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Administrative Law-Making

September 9, 1939

Report Outline
The Logon-Walter Bill in Congress
Safeguards on the Rule-Making Power
Review of Administrative Decisions

The Logon-Walter Bill in Congress

A bill calling for drastic changes in the procedure of administrative agencies, offered in the Senate and House by Senator Logan (D., Ky.) and Rep. Walter (D., Pa.), will be taken up for final action soon after Congress reconvenes next year. Because of its potentially far-reaching effects on the regulatory activities of the federal government, the bill will be one of the most important measures to be considered during the regular session.

In spite of its great importance, the Logan-Walter bill was passed by the Senate without debate last July 18, after it had been called up under a unanimous-consent rule. On August 1, Senator Barkley (D., Ky.), majority leader, announced that he had discussed the matter with Senator Logan, who had withdrawn his objection to reconsideration of the previous action, with the understanding that the measure would be taken up early in the next session. Accordingly, a motion for reconsideration by Senator Minton (D., Ind.) was carried, and the bill was returned to the calendar.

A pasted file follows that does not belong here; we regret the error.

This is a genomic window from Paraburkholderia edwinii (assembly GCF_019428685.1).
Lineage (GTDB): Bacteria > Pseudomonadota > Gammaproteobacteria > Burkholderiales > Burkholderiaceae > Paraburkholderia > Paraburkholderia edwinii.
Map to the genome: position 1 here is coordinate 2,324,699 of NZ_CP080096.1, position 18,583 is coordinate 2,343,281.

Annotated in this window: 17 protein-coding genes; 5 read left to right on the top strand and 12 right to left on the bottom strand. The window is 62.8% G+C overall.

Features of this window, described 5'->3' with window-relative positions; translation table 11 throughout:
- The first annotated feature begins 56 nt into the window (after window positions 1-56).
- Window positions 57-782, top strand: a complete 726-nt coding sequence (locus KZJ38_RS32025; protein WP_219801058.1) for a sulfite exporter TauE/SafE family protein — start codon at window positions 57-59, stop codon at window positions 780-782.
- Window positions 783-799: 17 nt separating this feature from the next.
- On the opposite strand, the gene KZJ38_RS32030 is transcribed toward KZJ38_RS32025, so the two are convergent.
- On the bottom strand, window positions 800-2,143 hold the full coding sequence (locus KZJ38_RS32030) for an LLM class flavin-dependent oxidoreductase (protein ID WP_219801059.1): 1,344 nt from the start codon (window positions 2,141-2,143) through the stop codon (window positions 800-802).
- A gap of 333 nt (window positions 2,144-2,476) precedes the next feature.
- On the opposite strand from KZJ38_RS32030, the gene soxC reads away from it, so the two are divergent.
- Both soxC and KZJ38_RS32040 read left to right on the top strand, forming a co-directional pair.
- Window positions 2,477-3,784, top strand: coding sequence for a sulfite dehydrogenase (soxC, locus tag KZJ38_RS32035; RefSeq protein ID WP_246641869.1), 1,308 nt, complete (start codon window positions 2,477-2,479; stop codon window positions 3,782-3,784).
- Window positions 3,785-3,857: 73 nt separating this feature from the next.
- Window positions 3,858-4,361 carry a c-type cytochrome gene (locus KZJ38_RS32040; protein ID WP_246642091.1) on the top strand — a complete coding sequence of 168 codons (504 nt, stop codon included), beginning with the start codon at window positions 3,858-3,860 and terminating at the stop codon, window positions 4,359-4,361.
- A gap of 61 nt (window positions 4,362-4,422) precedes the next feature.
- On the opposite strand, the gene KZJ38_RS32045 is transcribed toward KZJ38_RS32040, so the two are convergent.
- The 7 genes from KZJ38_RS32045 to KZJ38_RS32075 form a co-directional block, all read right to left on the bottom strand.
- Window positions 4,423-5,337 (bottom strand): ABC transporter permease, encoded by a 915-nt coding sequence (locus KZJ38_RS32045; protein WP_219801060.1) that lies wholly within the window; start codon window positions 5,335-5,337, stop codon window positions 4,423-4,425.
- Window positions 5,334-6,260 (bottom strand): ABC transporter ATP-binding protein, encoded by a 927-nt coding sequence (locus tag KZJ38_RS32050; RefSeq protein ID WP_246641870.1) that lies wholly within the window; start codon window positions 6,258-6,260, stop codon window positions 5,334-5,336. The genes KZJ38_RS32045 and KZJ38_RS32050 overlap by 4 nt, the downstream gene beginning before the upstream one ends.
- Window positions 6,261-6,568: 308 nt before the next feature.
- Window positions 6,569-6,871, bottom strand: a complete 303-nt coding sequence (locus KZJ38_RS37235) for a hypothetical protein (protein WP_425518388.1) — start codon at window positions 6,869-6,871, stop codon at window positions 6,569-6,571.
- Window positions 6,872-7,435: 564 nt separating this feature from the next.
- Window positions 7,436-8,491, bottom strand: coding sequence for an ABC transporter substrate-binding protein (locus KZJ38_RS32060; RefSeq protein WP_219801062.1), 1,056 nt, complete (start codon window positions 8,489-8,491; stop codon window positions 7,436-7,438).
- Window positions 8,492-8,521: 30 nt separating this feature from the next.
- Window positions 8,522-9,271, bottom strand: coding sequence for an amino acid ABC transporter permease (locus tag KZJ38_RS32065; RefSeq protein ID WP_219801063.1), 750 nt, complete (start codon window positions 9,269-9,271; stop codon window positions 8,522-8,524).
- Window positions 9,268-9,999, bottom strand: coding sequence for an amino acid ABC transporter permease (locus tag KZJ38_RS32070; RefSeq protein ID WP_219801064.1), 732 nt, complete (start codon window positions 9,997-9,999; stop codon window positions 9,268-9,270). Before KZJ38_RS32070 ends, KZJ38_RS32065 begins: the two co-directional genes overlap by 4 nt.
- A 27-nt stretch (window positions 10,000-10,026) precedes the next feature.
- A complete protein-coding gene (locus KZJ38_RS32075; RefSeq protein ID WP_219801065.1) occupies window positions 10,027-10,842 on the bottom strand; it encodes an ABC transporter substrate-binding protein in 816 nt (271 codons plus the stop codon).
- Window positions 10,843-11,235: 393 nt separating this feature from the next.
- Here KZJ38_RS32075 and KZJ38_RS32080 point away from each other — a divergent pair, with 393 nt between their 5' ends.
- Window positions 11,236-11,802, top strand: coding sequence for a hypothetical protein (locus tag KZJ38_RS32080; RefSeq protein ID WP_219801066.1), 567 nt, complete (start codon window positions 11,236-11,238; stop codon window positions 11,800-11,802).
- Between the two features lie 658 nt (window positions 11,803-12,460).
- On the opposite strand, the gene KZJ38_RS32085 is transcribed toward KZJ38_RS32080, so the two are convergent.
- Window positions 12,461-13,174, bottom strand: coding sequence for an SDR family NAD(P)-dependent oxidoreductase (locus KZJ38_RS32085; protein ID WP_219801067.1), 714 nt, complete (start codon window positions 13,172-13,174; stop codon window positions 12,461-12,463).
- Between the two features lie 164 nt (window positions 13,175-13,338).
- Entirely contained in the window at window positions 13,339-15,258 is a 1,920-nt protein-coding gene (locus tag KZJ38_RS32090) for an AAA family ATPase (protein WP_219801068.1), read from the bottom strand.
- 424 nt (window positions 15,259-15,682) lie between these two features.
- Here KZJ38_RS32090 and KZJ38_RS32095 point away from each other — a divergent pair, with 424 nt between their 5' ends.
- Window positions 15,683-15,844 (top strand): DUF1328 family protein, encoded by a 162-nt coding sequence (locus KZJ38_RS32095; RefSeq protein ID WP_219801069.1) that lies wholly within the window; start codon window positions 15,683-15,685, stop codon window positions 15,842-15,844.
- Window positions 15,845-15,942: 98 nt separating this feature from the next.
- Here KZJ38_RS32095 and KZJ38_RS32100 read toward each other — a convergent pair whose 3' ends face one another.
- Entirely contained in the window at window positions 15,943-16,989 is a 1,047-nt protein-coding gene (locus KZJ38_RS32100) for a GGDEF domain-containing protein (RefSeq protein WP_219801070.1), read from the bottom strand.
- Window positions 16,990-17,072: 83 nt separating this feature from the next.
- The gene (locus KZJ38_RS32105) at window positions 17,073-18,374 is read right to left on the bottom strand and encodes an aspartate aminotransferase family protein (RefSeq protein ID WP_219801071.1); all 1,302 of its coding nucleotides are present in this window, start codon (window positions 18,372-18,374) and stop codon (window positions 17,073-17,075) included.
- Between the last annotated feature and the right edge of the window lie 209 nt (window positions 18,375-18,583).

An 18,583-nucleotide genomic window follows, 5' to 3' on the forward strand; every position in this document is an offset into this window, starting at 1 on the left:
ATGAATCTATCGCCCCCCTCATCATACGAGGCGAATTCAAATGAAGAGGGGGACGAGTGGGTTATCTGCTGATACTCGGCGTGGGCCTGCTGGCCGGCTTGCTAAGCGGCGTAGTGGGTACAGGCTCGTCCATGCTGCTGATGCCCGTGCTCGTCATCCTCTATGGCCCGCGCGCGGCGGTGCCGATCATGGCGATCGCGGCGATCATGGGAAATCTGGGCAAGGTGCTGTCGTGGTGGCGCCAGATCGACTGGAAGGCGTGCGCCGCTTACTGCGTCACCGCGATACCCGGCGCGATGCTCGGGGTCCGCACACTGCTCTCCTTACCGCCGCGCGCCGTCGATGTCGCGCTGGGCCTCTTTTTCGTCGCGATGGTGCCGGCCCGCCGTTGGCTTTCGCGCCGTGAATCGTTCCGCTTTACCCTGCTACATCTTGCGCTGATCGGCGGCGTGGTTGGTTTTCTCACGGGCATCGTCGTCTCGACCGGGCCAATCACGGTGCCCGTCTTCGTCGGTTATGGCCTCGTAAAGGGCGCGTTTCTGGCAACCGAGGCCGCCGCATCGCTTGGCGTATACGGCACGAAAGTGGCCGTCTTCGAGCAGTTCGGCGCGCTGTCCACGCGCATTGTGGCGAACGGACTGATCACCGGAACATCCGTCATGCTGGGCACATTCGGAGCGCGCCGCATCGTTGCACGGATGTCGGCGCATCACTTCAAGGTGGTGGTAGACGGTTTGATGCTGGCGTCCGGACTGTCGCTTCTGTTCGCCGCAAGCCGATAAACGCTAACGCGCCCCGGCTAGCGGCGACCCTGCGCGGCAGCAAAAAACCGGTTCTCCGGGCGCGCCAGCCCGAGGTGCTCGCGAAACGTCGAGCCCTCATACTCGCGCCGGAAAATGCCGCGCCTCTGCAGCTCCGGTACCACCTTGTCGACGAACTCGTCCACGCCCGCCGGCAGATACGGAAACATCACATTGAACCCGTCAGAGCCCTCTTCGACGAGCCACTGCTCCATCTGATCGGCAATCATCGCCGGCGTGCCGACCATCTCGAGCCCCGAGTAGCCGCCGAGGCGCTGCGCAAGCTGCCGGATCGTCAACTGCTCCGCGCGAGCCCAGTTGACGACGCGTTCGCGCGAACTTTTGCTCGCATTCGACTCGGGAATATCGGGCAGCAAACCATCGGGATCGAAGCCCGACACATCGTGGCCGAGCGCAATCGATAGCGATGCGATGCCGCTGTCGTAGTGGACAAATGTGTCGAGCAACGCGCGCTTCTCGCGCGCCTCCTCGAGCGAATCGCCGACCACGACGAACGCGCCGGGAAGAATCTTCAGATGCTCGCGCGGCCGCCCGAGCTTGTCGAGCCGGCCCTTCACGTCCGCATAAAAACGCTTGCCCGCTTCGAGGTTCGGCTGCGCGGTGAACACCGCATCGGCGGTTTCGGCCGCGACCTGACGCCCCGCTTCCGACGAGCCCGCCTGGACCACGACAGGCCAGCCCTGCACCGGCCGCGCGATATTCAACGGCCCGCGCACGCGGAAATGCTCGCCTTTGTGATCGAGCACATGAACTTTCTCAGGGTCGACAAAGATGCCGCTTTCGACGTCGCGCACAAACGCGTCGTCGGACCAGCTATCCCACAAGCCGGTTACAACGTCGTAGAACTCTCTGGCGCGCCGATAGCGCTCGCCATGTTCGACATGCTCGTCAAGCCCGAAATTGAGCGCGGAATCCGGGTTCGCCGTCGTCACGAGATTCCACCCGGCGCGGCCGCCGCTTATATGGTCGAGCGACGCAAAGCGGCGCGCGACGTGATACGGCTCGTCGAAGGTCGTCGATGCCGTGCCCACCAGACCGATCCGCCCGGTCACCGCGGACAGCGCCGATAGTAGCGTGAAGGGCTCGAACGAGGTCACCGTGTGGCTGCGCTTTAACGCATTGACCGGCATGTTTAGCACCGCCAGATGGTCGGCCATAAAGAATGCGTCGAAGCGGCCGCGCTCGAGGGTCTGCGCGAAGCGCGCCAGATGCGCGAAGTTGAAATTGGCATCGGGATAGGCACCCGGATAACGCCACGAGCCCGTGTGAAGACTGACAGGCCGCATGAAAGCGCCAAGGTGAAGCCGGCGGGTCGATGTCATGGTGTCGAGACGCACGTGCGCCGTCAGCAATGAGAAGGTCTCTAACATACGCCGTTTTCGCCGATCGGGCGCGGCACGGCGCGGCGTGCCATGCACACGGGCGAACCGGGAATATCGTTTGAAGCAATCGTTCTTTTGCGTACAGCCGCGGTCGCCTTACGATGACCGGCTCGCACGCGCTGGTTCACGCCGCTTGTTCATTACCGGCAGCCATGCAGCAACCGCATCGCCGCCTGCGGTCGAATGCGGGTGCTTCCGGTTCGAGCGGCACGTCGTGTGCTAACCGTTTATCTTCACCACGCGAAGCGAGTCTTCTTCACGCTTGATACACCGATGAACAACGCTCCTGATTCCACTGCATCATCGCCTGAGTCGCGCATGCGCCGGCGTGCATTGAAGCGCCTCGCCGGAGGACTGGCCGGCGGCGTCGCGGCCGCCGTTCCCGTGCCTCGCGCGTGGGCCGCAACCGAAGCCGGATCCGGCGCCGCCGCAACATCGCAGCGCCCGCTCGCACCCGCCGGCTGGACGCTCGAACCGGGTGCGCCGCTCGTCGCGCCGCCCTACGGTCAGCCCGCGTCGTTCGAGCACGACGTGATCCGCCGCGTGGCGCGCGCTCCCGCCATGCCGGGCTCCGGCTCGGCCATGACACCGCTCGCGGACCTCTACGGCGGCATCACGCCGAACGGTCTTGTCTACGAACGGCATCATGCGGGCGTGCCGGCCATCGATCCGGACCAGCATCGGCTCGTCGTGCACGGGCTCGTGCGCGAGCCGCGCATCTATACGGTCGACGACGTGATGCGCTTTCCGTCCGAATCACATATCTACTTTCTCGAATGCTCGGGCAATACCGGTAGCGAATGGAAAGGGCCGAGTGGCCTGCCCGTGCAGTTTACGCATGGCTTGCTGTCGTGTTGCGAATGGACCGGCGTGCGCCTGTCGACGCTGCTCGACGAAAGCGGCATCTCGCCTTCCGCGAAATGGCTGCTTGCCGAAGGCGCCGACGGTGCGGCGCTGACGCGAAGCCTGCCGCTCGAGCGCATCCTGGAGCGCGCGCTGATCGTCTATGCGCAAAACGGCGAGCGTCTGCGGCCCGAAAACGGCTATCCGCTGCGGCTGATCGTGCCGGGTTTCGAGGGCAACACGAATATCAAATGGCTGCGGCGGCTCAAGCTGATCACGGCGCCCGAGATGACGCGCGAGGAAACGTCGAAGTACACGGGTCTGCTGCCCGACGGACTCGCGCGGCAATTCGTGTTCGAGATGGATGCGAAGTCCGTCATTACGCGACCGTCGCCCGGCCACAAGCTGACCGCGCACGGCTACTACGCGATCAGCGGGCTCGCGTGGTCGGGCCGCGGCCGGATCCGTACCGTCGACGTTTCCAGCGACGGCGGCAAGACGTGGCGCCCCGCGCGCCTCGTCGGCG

Effort to Curtail Powers of Administrative Bodies

The Logan-Walter bill was drafted by the Special Committee on Administrative Law of the American Ear Association and was approved by the association's House of Delegates last January. Its purpose, according to the committee, is “to canalize administrative discretion …within banks of prevent such discretion from overflowing; that is, to prevent administrative absolutism …contrary to the genius of our legal and political institutions.”

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